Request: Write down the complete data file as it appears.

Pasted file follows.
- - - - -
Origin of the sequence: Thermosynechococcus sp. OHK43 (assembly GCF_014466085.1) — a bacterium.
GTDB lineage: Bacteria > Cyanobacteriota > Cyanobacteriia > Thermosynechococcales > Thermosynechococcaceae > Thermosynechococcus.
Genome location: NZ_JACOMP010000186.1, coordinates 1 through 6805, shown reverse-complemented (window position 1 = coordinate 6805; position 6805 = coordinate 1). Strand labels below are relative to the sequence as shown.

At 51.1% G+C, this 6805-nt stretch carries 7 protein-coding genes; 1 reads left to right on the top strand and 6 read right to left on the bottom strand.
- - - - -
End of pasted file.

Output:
Origin of the sequence: Thermosynechococcus sp. OHK43 (assembly GCF_014466085.1) — a bacterium.
GTDB lineage: Bacteria > Cyanobacteriota > Cyanobacteriia > Thermosynechococcales > Thermosynechococcaceae > Thermosynechococcus.
Genome location: NZ_JACOMP010000186.1, coordinates 1 through 6805, shown reverse-complemented (window position 1 = coordinate 6805; position 6805 = coordinate 1). Strand labels below are relative to the sequence as shown.

At 51.1% G+C, this 6805-nt stretch carries 7 protein-coding genes; 1 reads left to right on the top strand and 6 read right to left on the bottom strand.